In 2018, 6% of people over the age of 15 had a depressive disorder in the Flemish Region (Statistiek Vlaanderen). In 2019, this was 36 million people per year for Europe, good for 92 billion euros in annual costs (WHO Global Burden of Disease 2019). The WHO estimates that depression will be one of the leading causes of disease burden by 2030. Depression, however, is very heterogeneous, with an estimate of 33-40% responding poorly or not at all to gold standard treatment. Innovation in the field of treatment could therefore have a major impact for this subgroup.
This project aims to repurpose two established anti-inflammatory compounds as adjuvant therapy for immune-mediated depression, in line with state-of-the-art research of the last 10 years. Immune-mediated depression represents a subtype which accounts for approximately 30% of depressive disorders (Osimo et al., 2019). Patients with this immunosubtype are more likely to have a higher severity of depression, a lower quality of life and more somatic symptoms (Foley et al., 2021). Furthermore, it is accompanied by a high incidence of treatment resistance (Carvalho et al., 2013). While their mechanisms of action completely differ from those of existing antidepressant treatment options, immunomodulatory drugs celecoxib and minocycline have proven their merit as add-on treatment in depressive episodes. They have been on the Belgian market for years and come with a known pharmacological and safety profile. Patient stratification at baseline based on inflammatory status will reveal which inflammatory subpopulation benefits most from each of the two investigated anti-inflammatory compounds. Additionally, our distinctive study design allows head-to-head comparison of both add-on therapies and will as such provide the last stepping stones towards clinical implementation of individualised treatment strategies in depression.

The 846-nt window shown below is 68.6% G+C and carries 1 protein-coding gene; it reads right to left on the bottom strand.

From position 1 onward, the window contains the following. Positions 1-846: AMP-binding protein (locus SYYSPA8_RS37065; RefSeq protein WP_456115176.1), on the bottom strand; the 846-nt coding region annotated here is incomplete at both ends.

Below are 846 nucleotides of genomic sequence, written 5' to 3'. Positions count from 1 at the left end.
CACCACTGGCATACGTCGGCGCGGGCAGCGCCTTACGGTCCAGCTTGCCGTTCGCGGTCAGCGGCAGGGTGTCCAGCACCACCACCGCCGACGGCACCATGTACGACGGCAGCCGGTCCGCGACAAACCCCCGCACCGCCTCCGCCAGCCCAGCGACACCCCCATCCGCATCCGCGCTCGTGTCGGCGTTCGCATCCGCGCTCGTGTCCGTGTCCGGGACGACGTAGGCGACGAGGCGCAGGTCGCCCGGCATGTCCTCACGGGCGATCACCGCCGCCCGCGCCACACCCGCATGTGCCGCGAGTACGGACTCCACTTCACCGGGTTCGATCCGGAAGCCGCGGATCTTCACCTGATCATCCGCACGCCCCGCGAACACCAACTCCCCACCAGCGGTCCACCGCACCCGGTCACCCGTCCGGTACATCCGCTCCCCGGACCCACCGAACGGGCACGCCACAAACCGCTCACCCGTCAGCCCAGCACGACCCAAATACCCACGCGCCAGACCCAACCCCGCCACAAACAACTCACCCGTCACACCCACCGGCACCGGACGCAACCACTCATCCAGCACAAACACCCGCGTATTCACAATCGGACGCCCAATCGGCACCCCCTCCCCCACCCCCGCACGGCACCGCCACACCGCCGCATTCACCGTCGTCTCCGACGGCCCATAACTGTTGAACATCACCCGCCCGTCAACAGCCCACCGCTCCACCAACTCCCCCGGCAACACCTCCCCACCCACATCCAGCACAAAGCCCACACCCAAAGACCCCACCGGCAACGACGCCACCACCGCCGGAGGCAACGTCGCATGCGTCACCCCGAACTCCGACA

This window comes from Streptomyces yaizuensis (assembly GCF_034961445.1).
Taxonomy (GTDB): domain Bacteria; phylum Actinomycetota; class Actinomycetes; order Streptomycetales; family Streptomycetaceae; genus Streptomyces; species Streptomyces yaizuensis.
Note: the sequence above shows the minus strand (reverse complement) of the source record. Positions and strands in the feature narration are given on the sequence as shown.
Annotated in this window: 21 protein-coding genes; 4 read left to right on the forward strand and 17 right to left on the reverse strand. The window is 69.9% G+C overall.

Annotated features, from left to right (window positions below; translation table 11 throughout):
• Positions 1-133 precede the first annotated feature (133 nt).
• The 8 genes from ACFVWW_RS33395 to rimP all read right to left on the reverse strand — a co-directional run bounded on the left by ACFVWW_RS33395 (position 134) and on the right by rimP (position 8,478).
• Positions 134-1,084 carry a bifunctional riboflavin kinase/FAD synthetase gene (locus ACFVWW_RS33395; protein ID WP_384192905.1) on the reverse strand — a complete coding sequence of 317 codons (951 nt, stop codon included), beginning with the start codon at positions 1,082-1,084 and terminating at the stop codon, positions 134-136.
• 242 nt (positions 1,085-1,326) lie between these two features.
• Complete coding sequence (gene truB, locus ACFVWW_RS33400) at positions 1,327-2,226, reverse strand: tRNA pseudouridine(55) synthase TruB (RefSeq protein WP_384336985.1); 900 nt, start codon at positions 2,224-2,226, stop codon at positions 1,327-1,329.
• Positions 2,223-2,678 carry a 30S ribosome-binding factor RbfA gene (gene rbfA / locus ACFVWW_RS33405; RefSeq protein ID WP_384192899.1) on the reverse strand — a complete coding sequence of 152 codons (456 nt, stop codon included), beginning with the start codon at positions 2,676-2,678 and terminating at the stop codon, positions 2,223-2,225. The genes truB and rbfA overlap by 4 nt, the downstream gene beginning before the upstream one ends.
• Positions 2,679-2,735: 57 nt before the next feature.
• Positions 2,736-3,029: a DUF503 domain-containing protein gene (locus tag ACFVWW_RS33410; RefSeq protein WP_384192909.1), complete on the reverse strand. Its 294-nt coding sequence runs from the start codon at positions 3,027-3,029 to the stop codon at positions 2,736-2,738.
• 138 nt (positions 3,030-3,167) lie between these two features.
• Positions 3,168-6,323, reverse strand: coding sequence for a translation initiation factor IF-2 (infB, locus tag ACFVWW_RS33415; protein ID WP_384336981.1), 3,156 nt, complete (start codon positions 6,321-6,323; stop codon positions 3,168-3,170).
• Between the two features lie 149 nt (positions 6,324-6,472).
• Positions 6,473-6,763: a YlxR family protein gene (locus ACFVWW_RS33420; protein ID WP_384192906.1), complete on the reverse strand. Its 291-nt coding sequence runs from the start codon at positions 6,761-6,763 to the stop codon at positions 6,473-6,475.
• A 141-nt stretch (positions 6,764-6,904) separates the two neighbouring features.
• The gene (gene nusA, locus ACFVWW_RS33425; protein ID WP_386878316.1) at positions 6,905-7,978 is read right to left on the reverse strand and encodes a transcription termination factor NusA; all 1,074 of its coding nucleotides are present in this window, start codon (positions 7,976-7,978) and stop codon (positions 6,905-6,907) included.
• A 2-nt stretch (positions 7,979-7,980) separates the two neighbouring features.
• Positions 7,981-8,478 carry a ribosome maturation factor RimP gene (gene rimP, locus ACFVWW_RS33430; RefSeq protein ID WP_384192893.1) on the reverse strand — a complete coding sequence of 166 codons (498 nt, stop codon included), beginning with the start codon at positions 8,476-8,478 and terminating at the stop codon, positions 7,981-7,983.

The novelty and clinical relevance of this project reside in (1) the direct comparison of each compound separately as well as (2) the selection of patients who may benefit from anti-inflammatory treatment via stratification based on baseline inflammatory levels. Hence, this project will tackle a knowledge gap vital for the development of clinical practice guidelines. The addition of this treatment option to the psychiatric arsenal and the inflammation-based stratification prior, opens the way to a pragmatic strategy in the form of personalised medicine in biological psychiatry. This could support and optimise the choice of psychiatric treatment, thus limiting exposure to ineffective treatments and shortening the length of hospital stay. As a result, this repurposing strategy will significantly reduce the associated health care costs, without the additional costs associated with bringing new compounds to market.
Validate the efficacy of immune-targeted augmentation with minocycline or celecoxib in a Flemish cohort of patients with MDD who failed to remit with one or two trials of antidepressant treatment;
Compare the respective acceptability, treatment response and remission rates of minocycline and celecoxib as adjunctive therapy;
Compare the efficacy of both compounds as adjunctive therapy in an immune-mediated subtype of MDD versus an unstratified patient sample;
Evaluate the use of hsCRP as a predictor for treatment response to minocycline and celecoxib.